But contemporary philanthropists, flush with new wealth earned during and subsequent to the dot-com boom of the ’90s, are choosing a wider array of beneficiaries.
For those charities privileged enough to receive a transformational gift, the impact is stunning. A budget deficit might disappear. A brand might suddenly be poised for a turn. Credibility with other donors may zoom to new levels. Certainly, long-term plans for service delivery can be surrounded by a new blanket of financial security and certainty.
Another aspect, however, is that management and the board of directors face the challenge of what to do with the money, and stewardship takes on a new dimension.
At the end of the day, a transformational gift means a dramatic change in a nonprofit organization’s cash flow. The challenge around these gifts is twofold:
1. how to get them; and
2. once you receive one, how to make it work for the long-term benefit of your organization.
Following are some issues you need to keep in mind if your organization is, as it should be, looking toward cultivating transformational gifts.
Without stewardship, there likely would not be transformational gifts. That 1 percent of the population that has the capacity to make a very large gift to a charitable organization — the kind of gift that will transform it — usually has an idea about what the money will do and appreciates the kind of impact the gift will have.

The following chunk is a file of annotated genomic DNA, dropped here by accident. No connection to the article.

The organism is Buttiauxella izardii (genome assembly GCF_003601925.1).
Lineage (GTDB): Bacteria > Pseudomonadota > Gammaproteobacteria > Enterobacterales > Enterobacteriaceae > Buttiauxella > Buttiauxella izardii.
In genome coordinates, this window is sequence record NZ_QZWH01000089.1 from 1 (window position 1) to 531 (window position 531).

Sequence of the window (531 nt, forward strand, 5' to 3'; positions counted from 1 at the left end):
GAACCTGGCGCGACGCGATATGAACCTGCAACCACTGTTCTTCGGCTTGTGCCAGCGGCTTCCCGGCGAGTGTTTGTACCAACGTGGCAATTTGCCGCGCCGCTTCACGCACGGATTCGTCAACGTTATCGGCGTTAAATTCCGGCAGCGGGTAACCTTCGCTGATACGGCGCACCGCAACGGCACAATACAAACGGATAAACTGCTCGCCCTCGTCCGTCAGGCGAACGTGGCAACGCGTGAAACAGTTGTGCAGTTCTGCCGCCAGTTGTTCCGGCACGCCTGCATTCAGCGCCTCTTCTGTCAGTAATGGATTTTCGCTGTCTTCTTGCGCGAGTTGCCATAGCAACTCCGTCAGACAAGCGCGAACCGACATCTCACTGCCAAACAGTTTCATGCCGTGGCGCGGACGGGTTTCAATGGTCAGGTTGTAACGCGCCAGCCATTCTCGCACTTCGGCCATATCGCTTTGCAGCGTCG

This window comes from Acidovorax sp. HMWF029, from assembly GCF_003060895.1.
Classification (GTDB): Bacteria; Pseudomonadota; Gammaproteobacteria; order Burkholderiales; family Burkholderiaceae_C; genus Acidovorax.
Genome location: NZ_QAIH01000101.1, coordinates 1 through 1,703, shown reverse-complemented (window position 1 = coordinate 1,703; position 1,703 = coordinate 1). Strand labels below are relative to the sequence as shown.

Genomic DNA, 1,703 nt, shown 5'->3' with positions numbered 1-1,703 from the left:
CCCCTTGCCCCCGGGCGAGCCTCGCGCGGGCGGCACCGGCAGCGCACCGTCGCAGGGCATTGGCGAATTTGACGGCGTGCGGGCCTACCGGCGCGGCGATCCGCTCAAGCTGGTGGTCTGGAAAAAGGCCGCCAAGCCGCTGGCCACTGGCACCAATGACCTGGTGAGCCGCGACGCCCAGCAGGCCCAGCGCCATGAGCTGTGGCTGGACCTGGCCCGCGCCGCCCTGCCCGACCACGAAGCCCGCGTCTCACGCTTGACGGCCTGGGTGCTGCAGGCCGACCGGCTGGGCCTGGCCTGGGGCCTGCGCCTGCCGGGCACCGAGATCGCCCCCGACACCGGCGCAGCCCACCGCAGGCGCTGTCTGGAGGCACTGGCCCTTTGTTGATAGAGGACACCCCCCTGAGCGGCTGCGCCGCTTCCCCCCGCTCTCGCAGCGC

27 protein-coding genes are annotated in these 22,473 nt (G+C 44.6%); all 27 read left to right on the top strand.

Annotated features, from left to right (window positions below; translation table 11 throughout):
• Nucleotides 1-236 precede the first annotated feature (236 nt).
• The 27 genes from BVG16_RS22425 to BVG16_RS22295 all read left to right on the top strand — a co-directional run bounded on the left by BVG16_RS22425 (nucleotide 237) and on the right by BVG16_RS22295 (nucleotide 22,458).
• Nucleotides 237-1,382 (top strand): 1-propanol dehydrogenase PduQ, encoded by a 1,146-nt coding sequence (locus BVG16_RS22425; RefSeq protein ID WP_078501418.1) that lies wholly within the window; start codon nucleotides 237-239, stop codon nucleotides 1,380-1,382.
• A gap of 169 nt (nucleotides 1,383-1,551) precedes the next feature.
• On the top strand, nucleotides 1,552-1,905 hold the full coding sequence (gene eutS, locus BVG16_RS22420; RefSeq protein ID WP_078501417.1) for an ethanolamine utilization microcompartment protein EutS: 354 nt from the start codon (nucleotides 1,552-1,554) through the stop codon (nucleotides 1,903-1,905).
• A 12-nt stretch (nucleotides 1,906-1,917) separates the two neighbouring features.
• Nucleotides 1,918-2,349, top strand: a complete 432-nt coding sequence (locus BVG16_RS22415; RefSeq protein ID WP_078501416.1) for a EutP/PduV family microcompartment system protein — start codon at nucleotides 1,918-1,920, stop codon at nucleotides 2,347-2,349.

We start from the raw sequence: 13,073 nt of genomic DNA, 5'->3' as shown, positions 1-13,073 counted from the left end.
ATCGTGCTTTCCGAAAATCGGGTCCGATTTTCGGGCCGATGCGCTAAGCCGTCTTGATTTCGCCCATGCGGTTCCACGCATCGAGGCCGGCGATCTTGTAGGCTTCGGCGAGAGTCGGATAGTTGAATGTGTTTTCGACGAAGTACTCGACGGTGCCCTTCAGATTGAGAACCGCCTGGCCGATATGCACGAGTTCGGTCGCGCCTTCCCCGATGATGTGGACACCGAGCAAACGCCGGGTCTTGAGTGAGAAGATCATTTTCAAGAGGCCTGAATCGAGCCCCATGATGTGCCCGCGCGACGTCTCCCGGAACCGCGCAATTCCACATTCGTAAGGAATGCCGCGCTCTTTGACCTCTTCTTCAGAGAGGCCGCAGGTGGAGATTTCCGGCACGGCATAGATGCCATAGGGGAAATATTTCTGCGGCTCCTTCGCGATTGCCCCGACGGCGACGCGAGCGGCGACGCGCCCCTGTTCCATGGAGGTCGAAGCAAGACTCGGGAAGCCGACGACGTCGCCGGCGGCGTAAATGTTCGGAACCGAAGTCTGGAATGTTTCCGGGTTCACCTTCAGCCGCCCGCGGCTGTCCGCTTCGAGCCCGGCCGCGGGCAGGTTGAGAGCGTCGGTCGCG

Research shows that high-net-worth donors have come to expect greater levels of accountability, disclosure, and in-depth information about how programs and other initiatives operate.
They’ve been known to put on a hard hat and walk the grounds of new construction projects, roll up their sleeves and get involved because they have a vested interest in the success of the organization.
Stewardship, the ongoing relationship between donors and the nonprofit entities they support, is the common ground found most often when you look behind why people make the financial commitments that they do.
Implied and pre-emptive stewardship can be seen as the collection of activities that a nonprofit delivers as part of its ongoing operations. Implied stewardship is those activities that aren’t directed at any one donor in particular — publishing an annual donor report on schedule and as promised, or inviting the community to an open house to see for themselves the facilities and talk to the people who deliver programs. It’s the set of actions of accountability pushed outward to the community that makes prospective donors trust the organization enough to believe it will do what it says it will with the funds given to it.